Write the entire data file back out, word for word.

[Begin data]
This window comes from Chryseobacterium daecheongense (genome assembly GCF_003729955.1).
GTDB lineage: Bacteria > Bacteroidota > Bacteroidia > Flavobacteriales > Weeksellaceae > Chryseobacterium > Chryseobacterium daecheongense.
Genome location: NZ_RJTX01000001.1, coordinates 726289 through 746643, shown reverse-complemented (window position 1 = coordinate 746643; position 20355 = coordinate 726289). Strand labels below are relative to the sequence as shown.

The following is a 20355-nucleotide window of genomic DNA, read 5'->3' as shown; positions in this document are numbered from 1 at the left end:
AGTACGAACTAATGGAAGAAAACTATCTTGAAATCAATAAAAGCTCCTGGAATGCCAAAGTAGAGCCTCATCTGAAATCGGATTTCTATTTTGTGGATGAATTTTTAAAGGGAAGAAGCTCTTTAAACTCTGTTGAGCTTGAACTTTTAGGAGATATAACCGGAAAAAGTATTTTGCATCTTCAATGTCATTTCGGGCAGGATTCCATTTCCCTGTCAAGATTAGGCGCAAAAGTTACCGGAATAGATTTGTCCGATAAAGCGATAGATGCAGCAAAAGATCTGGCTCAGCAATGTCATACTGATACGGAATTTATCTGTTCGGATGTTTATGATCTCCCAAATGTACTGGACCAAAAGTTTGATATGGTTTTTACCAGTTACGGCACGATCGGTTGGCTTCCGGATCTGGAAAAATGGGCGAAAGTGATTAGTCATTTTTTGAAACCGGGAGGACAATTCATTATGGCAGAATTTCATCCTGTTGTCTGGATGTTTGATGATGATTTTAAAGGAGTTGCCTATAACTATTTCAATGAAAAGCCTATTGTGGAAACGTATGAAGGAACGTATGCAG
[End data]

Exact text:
This window comes from Chryseobacterium daecheongense (genome assembly GCF_003729955.1).
GTDB lineage: Bacteria > Bacteroidota > Bacteroidia > Flavobacteriales > Weeksellaceae > Chryseobacterium > Chryseobacterium daecheongense.
Genome location: NZ_RJTX01000001.1, coordinates 726289 through 746643, shown reverse-complemented (window position 1 = coordinate 746643; position 20355 = coordinate 726289). Strand labels below are relative to the sequence as shown.

The following is a 20355-nucleotide window of genomic DNA, read 5'->3' as shown; positions in this document are numbered from 1 at the left end:
AGTACGAACTAATGGAAGAAAACTATCTTGAAATCAATAAAAGCTCCTGGAATGCCAAAGTAGAGCCTCATCTGAAATCGGATTTCTATTTTGTGGATGAATTTTTAAAGGGAAGAAGCTCTTTAAACTCTGTTGAGCTTGAACTTTTAGGAGATATAACCGGAAAAAGTATTTTGCATCTTCAATGTCATTTCGGGCAGGATTCCATTTCCCTGTCAAGATTAGGCGCAAAAGTTACCGGAATAGATTTGTCCGATAAAGCGATAGATGCAGCAAAAGATCTGGCTCAGCAATGTCATACTGATACGGAATTTATCTGTTCGGATGTTTATGATCTCCCAAATGTACTGGACCAAAAGTTTGATATGGTTTTTACCAGTTACGGCACGATCGGTTGGCTTCCGGATCTGGAAAAATGGGCGAAAGTGATTAGTCATTTTTTGAAACCGGGAGGACAATTCATTATGGCAGAATTTCATCCTGTTGTCTGGATGTTTGATGATGATTTTAAAGGAGTTGCCTATAACTATTTCAATGAAAAGCCTATTGTGGAAACGTATGAAGGAACGTATGCAG